It was bound to happen

It's pretty simple, really: It's incredibly difficult to win at a consistent level when you score three or fewer runs a game.

And in that regard, the Nationals have been pushing their luck so far.

Through the season's first 19 games, the Nats' hitters have been spoiled. They've played 11 games in which they scored three or fewer runs and somehow found a way to win eight of them.

They won a game 1-0. They were victorious in three separate games in which they managed just two runs. They've come out on top in six of their nine one-run contests.

It's obvious that the Nats have ridden their exceptional starting pitching, a strong bullpen and some timely knocks to a 14-5 start. But Washington's hitters can't expect their hurlers to keep going at this absurd rate the entire season.

Counting Edwin Jackson's effort last night, Nationals starters now have put up eight scoreless outings in their 19 games this season. That's something which hasn't been done before in modern baseball history (since 1900).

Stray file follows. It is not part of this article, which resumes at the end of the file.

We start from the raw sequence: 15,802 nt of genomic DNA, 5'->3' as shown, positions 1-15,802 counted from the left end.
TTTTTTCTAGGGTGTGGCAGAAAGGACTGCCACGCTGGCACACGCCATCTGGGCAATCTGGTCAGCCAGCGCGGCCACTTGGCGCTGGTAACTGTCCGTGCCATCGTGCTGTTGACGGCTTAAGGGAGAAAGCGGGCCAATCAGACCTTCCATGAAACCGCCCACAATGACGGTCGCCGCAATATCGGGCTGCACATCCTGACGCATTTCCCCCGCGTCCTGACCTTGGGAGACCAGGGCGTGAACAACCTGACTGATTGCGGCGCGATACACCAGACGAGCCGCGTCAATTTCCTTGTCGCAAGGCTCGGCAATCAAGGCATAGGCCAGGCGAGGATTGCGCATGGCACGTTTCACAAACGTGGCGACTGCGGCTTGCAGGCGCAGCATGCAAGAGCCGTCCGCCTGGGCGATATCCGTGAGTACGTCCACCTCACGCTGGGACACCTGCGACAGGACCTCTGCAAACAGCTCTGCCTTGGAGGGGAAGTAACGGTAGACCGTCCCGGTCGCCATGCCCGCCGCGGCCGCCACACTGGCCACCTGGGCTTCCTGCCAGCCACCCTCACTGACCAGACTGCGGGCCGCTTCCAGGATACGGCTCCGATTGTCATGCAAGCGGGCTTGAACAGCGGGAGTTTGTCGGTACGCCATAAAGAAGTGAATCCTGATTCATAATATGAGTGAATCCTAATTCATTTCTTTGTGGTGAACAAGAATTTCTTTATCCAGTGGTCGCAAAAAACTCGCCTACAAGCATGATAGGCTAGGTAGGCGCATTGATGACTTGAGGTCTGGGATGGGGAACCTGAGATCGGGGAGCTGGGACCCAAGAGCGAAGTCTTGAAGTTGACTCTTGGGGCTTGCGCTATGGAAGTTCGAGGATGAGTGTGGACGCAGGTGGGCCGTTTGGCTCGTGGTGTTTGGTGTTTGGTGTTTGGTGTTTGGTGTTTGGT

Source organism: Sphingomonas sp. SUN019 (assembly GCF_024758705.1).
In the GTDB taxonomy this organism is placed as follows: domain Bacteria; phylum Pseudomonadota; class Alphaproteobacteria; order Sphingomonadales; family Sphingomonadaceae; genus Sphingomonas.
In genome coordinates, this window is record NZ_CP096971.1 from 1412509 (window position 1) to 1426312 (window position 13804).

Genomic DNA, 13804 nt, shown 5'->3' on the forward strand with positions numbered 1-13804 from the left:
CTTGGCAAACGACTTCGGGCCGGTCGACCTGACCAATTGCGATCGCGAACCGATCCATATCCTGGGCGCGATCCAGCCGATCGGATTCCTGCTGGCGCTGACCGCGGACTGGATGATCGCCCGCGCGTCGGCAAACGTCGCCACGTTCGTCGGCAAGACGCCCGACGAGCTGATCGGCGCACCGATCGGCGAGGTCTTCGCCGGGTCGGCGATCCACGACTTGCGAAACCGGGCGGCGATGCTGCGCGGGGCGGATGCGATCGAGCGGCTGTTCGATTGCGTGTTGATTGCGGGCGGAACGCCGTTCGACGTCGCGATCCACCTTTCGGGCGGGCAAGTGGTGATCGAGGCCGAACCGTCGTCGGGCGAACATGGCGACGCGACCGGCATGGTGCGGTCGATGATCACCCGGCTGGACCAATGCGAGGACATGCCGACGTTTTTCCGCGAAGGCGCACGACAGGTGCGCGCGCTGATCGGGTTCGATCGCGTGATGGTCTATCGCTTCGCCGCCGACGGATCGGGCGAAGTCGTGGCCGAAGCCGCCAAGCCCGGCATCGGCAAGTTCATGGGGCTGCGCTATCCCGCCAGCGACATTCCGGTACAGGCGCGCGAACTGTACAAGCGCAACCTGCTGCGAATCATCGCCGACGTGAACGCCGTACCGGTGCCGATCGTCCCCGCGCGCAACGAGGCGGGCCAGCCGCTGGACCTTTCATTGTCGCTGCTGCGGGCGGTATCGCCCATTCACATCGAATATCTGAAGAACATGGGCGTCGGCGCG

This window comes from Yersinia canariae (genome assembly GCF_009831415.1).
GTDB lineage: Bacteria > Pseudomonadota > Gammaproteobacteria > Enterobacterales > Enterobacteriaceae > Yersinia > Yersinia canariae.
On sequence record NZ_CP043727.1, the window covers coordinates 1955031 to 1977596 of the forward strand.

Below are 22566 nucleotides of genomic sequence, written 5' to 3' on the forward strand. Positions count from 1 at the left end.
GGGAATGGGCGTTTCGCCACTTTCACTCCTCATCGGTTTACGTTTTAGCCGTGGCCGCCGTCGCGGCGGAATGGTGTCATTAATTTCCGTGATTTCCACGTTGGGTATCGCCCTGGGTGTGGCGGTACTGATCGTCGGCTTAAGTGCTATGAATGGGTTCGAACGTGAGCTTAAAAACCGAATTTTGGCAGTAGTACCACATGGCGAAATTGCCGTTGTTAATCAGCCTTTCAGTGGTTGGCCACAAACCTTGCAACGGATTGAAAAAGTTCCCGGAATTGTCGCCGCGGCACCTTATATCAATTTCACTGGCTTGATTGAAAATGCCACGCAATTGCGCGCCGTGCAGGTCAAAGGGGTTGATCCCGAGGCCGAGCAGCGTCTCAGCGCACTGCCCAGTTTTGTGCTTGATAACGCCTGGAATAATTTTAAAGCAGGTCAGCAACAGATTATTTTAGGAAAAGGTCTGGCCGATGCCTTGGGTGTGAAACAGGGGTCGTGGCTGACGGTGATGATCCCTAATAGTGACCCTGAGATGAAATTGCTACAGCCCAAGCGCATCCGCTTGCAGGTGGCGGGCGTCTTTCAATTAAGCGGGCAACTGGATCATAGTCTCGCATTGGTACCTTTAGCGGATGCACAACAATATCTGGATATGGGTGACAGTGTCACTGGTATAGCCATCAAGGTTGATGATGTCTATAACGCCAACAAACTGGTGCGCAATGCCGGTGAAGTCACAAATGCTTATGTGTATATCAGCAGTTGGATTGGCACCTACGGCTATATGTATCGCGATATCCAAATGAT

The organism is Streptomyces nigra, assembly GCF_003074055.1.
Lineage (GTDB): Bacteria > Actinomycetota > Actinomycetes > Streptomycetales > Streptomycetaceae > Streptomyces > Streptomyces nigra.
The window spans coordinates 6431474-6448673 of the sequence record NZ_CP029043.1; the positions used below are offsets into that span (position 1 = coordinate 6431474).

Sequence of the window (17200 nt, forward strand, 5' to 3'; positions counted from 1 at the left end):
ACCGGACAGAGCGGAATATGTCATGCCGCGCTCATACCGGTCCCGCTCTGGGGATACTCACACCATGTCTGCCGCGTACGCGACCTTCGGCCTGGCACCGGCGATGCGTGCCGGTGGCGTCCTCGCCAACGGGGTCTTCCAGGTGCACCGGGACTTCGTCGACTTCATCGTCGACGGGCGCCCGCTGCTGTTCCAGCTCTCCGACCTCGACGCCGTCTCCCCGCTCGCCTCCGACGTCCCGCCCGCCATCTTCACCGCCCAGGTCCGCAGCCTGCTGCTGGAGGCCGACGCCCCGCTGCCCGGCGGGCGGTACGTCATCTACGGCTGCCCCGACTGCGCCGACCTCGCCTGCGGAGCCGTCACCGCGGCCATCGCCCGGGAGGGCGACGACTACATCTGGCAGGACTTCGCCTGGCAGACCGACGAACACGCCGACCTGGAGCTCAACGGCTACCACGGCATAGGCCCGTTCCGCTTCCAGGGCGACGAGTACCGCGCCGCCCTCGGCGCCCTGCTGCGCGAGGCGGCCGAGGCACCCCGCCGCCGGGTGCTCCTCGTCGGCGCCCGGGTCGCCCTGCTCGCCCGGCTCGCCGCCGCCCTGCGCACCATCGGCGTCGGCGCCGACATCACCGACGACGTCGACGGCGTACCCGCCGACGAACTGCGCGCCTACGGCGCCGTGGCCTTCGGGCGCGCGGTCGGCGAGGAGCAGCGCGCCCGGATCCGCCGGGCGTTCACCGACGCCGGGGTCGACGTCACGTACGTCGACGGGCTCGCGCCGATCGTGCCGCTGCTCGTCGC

In other words, this string of ridiculous pitching performances isn't likely to continue.

Last night, it looked like the Nats might sneak out of San Diego with another 1-0 win. That didn't happen, as Tyler Clippard surrendered two runs in the eighth inning, and the Padres earned a 2-1 win to avoid the sweep.

But it shouldn't always come down to the 'pen having to cling to a one-run lead. How about a multi-run home run? Is a game with double-digit runs an unreasonable request?

Of course, last night was just one loss. The Nats still have the best record in the National League and are two games up on the Braves in the NL East. Ryan Zimmerman's shoulder injury isn't thought to be serious, and Michael Morse will eventually return from the disabled list. We hope.

That's all good stuff.

Still, the bottom line is that this team is going to have to find more offense in order to be playing meaningful games in September.

The Nats can't expect their pitching staff to be perfect every night.

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